“When the Christians fled on 7-8 August, the first place they went were the churches”, said Warda. His keynote address in the European capital had a two-fold mission: firstly, to update Europe on the current situation on the ground, and secondly to commence dialogue on the future prospects of the persecuted Christian population in the region. Warda called for European recognition of ISIS’ actions as being “genocidal”, and stated that Europe needs to take responsibility for its own citizens fighting in the region.
“Spirit is high, the hope is still there”.
Over fifteen months ago, ISIS forcibly displaced over 125,000 Christians from the Northern Iraqi city of Mosul and the surrounding Plain of Nineveh. Now, these IDPs are living in Erbil, where they are crammed into caravans, tents, unfinished buildings, or tiny apartments of 125m2 shared between 32 people at a time. Despite the adversity, the Church has proven to be an effective frontline provider of basic aid. In the key areas of housing, health, and education, successful efforts have been made for the Christian refugee population. Over 2294 families have had their rent paid for by the Church, nine schools have been built, and both health and trauma centres caring for over 2200 patients monthly have been set up. To those criticising the Christian stamp of these institutions, Warda says “it’s our identity, and we must protect it.”
As things stand currently, there remains a high level of need. For healthcare, urgent medical operations are proving a financial challenge to the already strained Church budgets. Despite the constant influx of donations from Christians worldwide - what the Archbishop called “a true miracle” - many IDPs are obliged to travel to neighbouring Turkey, Lebanon and Jordan to receive medical treatment. Warda called attention to the fact that “the Church is almost the only provider of social services” in the region, and they cater for any Muslims and Yazidis they find in their midst.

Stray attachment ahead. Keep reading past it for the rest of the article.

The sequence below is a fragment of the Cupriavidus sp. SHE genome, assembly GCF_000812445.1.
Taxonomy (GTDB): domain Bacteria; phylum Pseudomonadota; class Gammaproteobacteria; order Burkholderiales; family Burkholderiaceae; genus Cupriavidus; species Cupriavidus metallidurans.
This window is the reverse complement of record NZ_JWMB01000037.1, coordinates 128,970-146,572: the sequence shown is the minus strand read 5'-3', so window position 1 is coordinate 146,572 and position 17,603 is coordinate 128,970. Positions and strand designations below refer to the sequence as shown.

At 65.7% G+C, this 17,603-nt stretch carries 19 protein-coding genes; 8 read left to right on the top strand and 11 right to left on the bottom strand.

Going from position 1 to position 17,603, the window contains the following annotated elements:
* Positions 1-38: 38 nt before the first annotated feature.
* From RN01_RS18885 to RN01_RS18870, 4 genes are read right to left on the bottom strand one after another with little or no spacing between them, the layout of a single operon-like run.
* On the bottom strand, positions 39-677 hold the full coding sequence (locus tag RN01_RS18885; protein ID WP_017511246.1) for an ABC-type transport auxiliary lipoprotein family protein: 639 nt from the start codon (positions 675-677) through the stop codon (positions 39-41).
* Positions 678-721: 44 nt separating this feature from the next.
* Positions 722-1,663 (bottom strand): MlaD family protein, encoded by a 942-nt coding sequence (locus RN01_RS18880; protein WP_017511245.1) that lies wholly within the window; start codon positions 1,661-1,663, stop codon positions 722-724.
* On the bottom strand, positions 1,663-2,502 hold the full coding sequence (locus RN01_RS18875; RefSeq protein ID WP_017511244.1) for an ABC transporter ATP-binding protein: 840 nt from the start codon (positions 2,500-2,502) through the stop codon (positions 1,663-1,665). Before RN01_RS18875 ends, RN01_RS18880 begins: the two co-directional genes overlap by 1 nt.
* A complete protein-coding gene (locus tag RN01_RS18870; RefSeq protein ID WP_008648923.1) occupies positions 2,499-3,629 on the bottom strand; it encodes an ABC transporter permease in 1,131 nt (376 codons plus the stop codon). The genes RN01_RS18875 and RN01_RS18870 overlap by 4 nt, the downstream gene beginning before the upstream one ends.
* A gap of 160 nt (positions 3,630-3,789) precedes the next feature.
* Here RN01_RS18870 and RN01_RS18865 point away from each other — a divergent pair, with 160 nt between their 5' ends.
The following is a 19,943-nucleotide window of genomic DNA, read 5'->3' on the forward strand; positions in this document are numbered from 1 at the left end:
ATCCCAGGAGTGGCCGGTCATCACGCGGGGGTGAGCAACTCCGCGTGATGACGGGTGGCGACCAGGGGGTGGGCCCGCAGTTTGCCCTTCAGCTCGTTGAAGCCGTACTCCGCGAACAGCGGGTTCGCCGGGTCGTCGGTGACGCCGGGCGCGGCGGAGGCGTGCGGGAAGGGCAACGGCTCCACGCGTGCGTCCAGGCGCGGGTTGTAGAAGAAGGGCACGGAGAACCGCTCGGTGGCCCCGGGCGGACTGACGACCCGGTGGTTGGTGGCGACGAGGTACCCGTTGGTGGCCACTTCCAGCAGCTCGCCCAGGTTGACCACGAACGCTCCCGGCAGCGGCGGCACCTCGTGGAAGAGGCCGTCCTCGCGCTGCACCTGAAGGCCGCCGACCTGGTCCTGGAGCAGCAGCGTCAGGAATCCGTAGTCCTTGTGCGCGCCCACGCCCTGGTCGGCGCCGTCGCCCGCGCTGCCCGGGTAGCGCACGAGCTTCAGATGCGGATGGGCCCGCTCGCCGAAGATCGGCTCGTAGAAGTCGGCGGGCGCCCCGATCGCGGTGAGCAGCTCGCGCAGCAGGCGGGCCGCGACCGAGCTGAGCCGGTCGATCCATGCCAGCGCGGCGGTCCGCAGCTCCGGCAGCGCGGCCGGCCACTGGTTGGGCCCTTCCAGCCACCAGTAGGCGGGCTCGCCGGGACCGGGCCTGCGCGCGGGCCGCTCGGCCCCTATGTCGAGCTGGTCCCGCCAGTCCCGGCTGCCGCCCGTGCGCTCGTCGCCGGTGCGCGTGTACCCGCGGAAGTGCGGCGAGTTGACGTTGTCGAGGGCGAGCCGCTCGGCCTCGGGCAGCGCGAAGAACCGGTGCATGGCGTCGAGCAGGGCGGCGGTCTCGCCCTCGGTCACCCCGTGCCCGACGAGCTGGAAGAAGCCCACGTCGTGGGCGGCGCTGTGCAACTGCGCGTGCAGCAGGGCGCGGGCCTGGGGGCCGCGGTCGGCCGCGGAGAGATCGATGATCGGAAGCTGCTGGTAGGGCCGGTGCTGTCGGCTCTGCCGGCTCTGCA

Another challenge is that of providing food provisions. In the past, over 135,000 people were provisioned with food packages, at $60 a package. This program is being funded until December 2015 by Aid to the Church in Need, however they lack further financing starting from January 2016. The immediate needs are currently being met, but there is a clear need for longer-term financial planning and development for the coming year. Warda did not hide that a key goal of the current social programs was to encourage the Christians to stay in the area.
“They have no trust in the land anymore”
Persecution is by no means a novelty to Christians in Northern Iraq. There has been a history of anti-Christian sentiment in the region, ranging from examples such as the 14th century Tamarlane massacres, which saw over 160,000 Christians killed, to the actions of ISIS now. Many Christians form part of the droves of migrants reaching Europe every day in search of a safer and better life. “They have no trust in the land anymore,” Warda stated. “They have so many reasons as to why they should leave.” The Church however, is calling for them to stay, despite the danger, to fulfil their Christian mission and exercise the right to remain in their original homeland.